Nigerian higher education institutions must rise to the occasion and provide young people with more than just a paper degree, says Taibat Hussain
In the last few years, there has been an increased demand for higher education in Nigeria. This demand has been driven by a rapidly rising youth population and the desire to improve employment opportunities. According to popular studies and statistics, higher education should mean that young people have higher employability, However, in the case of Nigeria, this is far from the truth.
HIGHER EDUCATION FOR BETTER JOBS?
For young people in Nigeria, despite higher educational achievements, employment opportunities are scarce. While one can argue that the economic repercussions of COVID 19 have contributed greatly to the declining numbers of employed youth, graduate unemployment has been on the rise since 2018, pointing towards a more deep-seated, systemic flaw in the education system of the country. COVID-19 has revealed deep fault lines in the Nigerian education system, making it essential to address unemployment in Nigeria with targeted policy interventions.
Education institutions are seen as important places for young people to gain skills and experiences, but year after year, the system continues to under-perform.”
Despite the large number of Nigerian higher education institutions, and the thousands of young graduates it churns out annually, the return on investment in education in terms of job prospects remains low. Education institutions are seen as important places for young people to gain skills and experiences, but year after year, the system continues to underperform. A large number of these institutions, especially those funded and managed by the government, fall short of expectations – they are underfunded, utilise outdated resources and curriculums, failing to keep pace with changing dynamics of the labour market and fast-paced economy.
DISRUPTIONS IN EDUCATION
The education sector is also subject to recurrent strikes that oftentimes damages students’ the quality of education. Recently, the Nigeria Academic Staff Union of Universities (ASUU) embarked on an indefinite industrial strike due to months of unpaid dues. Unless working conditions for teachers and staff are improved in response to their demands, future generations are likely to suffer. Disruptions in the academic cycle means that many students end up spending more years in school than required, this limits the kind of graduate jobs they can apply to due to the age sensitivity of Nigeria labour market.
According to research by Restless Development, many young Nigerians believe that the education they have received has not prepared them well for the labour market. The COVID 19 pandemic and economic fluctuations have compounded the problem. Amidst widespread downsizing, pay cuts and layoffs, young people seeking work are facing stiff competition because of the limited job opportunities available.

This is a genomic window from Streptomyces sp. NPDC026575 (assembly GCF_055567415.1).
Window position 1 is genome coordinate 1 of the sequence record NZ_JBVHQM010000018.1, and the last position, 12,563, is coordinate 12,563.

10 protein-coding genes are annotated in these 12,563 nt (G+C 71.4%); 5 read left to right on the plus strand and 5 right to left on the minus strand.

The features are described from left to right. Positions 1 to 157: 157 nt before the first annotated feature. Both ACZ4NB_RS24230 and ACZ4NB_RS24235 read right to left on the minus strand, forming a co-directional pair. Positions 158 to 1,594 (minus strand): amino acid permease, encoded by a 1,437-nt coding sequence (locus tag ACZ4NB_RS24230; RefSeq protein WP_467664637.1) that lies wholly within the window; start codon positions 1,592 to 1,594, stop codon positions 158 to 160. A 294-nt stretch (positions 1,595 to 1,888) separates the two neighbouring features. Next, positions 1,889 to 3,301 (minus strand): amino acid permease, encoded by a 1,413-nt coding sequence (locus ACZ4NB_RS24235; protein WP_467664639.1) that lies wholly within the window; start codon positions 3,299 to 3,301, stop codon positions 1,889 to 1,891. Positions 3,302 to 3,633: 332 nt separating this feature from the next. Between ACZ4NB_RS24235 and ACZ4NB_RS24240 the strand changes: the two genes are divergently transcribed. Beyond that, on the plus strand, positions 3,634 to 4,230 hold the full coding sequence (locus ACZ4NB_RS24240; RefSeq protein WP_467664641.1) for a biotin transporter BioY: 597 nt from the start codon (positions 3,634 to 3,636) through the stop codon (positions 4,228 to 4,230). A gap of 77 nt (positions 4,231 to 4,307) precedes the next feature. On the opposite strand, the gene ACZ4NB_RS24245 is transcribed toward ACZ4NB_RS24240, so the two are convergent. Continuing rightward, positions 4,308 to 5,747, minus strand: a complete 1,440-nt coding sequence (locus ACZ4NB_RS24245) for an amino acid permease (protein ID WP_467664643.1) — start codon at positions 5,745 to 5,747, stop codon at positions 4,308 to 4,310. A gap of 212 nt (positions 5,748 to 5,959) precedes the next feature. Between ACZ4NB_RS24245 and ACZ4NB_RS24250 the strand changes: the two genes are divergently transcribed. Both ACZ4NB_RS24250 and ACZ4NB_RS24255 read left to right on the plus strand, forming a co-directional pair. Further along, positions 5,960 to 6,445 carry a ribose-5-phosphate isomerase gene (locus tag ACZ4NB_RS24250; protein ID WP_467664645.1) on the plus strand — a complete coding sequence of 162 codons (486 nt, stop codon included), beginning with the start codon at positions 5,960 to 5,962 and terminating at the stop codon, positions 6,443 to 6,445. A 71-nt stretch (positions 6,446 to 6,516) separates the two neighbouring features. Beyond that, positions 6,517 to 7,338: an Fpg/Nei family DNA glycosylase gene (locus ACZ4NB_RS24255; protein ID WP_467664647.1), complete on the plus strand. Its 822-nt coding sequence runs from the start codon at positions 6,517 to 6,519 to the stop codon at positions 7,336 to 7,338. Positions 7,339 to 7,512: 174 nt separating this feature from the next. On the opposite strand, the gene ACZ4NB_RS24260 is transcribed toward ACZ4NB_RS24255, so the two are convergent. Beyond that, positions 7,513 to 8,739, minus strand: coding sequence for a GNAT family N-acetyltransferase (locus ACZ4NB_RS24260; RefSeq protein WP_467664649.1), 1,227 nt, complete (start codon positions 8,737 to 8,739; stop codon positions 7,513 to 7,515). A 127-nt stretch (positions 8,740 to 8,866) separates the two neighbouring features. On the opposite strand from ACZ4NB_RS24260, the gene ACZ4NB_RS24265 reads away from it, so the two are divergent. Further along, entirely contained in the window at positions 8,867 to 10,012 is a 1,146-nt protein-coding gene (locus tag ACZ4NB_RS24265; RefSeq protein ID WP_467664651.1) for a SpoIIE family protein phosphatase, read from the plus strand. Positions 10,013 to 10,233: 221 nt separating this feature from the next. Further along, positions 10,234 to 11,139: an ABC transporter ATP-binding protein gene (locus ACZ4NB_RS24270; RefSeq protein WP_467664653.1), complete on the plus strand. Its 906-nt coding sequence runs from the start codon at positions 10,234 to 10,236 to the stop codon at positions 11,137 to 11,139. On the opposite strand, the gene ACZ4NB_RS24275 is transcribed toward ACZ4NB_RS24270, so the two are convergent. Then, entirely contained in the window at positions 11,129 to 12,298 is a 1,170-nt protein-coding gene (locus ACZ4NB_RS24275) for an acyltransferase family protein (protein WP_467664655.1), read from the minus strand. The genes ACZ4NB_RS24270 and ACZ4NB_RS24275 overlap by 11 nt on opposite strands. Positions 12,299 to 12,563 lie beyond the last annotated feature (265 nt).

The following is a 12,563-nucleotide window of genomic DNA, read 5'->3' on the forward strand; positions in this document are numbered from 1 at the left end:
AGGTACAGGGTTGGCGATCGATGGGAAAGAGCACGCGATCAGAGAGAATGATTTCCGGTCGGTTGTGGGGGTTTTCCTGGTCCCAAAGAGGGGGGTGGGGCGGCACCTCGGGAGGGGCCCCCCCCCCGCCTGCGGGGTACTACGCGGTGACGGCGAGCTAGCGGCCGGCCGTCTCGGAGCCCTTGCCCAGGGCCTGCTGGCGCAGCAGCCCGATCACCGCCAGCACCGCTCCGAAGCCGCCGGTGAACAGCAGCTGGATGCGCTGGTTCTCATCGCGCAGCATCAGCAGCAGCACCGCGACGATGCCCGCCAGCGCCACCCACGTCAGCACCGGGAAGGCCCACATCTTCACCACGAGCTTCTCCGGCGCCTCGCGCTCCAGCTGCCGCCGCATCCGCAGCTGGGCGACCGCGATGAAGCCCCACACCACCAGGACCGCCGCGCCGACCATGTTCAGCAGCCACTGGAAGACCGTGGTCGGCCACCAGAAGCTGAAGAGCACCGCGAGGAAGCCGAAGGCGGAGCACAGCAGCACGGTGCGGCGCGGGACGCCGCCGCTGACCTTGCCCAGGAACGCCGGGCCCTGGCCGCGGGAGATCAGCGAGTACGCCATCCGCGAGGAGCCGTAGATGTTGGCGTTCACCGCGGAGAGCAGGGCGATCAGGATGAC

In order to ensure that the skills and knowledge young people gain through education align with the demands of the labour market, Nigerian higher education institutions must go through a complete overhaul. There is an urgent need to move away from outdated curriculums that are overly theoretical towards courses that are better suited to the changing labour market dynamics. According to Andreas Schleicher, Director of Education and Skills at the OECD, it is important to think more systematically about what we want to achieve from curriculum design, instead of continuing to add more “things” to what is being taught, as is the norm with many tertiary institutions in Nigeria.
In a higher education setting, soft skills, IT skills, entrepreneurial and business skills are often not taught, but are necessary for young people to transition into the labour market and find work. According to several employers, there is a mismatch between the skills learnt in university and the skills required to find jobs. Institutions need to integrate these essential skills into formal education to ensure that young people well prepared for the work available
Besides a shift in curriculum, institutions must invest in keeping up-to-date with newer technologies to ensure that students can continue to learn regardless of physical barriers to education. Lecturers and educators too should be continually trained on utilising new teaching methods to make learning interactive. Placement cells in universities should support and facilitate students’ transition into the labour market by initiating and encouraging skill development.
The higher education sector needs urgent improvement to ensure young Nigerians do not fall further behind their peers across the globe.”
The higher education sector needs urgent improvement to ensure young Nigerians do not fall further behind their peers across the globe. An underperforming education system coupled with neglectful administration has failed millions of young people, and we need systematic change across the country to redress the problem. It is well due for institutions to look beyond providing students with a customary degree and instead begin to help them build a strong skill-set to find suitable employment.
Taibat recently completed a MSc in Development Economics at SOAS University of London, under the Commonwealth Shared Scholarship scheme. Her research interests lie in education, work, inequality, women advancement and youth development. She is an active member of SOAS Feminist Economics Network; she tweets at @aduragbataibat